A spacious commercial building can be perfectly turned into a studio. You can enhance what was already available to custom-build the property for studio production, film/Movies, News Studio, etc. A reliable architect will partition the building and make it more livable by adding a large glazed roof light over the top of the space. They will bring extra daylight elsewhere by adding further roof lights or making existing ones larger. You can bring in a new entrance to replace any open porch, a new glazed link in place of an open bridge, and a roof terrace built on top of the studio. I can bet that this would be a laudable investment.


Conversion of commercial properties is excellent but not without its challenges. When you want to move up the chain to commercial property, there are several different factors to keep in mind. It would be best to have a detailed plan in place for completing your project and avoid tripping up unnecessarily. But don’t worry! This post will take you through how you can seamlessly turn a commercial building into any mentioned five goldmines.


Before committing to the purchase of a commercial property, assess all of your funding options and the level of work involved in the conversion. It may also be worthwhile to seek advice from a certified property accountant specialising in the property market and how that side of things works. Estimating your conversion cost can be tricky as there is a lot to consider. Therefore, it is essential you completely understand what your project needs are and that you comply with the necessary regulations. Many issues that arise in converting a commercial building usually come from not considering unexpected problems, such as discovering a problem with the structure.


Remember whom you’re going to market your conversion to. Are you planning to create a supermarket, studio, or distribution centre, are the local town centre and other amenities easily accessible? Where is the nearest bus stop? Can the occupants or your staff be able to park outside? Ensure you understand which external areas come with the property. You don’t want a parking dispute with your new neighbours. People often want convenience, so the distance to the nearest major roads will always be another major factor in decision making. Consider the immediate area around the property too.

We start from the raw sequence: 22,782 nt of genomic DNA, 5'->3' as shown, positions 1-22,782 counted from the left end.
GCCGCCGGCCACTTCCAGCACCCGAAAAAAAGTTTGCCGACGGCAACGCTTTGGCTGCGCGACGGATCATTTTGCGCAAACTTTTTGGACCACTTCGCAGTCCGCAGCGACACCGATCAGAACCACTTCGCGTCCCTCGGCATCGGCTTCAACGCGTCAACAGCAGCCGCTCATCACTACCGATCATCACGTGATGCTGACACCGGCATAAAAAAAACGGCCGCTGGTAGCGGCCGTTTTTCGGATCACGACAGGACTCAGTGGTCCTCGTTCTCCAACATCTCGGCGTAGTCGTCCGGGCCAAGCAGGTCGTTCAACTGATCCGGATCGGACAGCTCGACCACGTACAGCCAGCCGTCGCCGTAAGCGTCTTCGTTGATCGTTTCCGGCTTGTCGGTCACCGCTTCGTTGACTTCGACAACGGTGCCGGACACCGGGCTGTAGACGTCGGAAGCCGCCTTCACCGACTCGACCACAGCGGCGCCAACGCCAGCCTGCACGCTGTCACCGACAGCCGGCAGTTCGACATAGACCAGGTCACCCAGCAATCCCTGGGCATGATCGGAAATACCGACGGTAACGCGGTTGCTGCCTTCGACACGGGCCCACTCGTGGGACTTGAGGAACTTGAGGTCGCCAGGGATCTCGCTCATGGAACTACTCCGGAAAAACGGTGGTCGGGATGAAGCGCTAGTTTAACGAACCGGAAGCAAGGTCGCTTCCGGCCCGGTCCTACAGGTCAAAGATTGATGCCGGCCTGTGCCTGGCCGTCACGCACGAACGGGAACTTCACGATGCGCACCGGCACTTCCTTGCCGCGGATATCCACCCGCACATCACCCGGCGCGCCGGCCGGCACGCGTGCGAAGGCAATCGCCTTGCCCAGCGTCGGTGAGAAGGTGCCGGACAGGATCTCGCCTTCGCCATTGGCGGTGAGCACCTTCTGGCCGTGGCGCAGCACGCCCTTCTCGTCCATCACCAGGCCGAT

The site of the commercial building is also worth remembering. For instance, if it is situated in or close to a residential area, you may not get approval to convert it for manufacturing due to noise and pollution, which can severely affect your project’s value and who is likely to buy it. There may also be limitations on extensions and other external work. However, your local authority can advise you on what you need to do to remain compliant.

Planning permission on the property

You may need to change the use of a commercial building to suit the business activity. If so, you will need to obtain planning permission for the business type. The business type is categorised as follows:

  • Class A includes shops, restaurants, retail warehouses, estate agents, hairdressers, cafes, snack bars, Pubs etc.
  • Class B includes Offices, Storage and distribution, light industrial, general industrial (like manufacturing, mechanical) etc.
  • Class C includes Hotels, residential, Care Facilities, nursing homes, colleges, hospitals, an employer with domestic staff, etc.
  • Class D includes non-residential Institutions like clinics, crèches, music and concert halls, art galleries, health centres, schools, libraries, theatres, museums, places of worship, etc.


Having a solid insight into the current market trends is essential to ensure your project yields the desired return. Having at least three different exit plans is very important before you start the project. Will you sell the property once it’s wholly converted, or will you hold it as a rental property for ongoing monthly income and longer-term capital growth? In both cases, pitching the right price is just as vital as the conversion itself.

Understanding your market will also allow you to approach lenders for funding. But if you cannot show how you will repay the loan, lenders will walk away. They wanted to know “how much”, “how long”, and “when the total money will be paid plus interest” They also want to see that the project is a viable one and that you have covered all the basics. Do your research and put a plan in place well before you buy a property to convert.


If you’re looking to make big money by turning the less valuable commercial property into more valuable properties, this is the best way to make it happen. You can do it even if you are starting with no finances or experience. Send All Request & Donations To: 2288 Gunbarrel Rd. Suite 154/388, Chattanooga/TN 37421. Our Cash App: $LoyalDetermined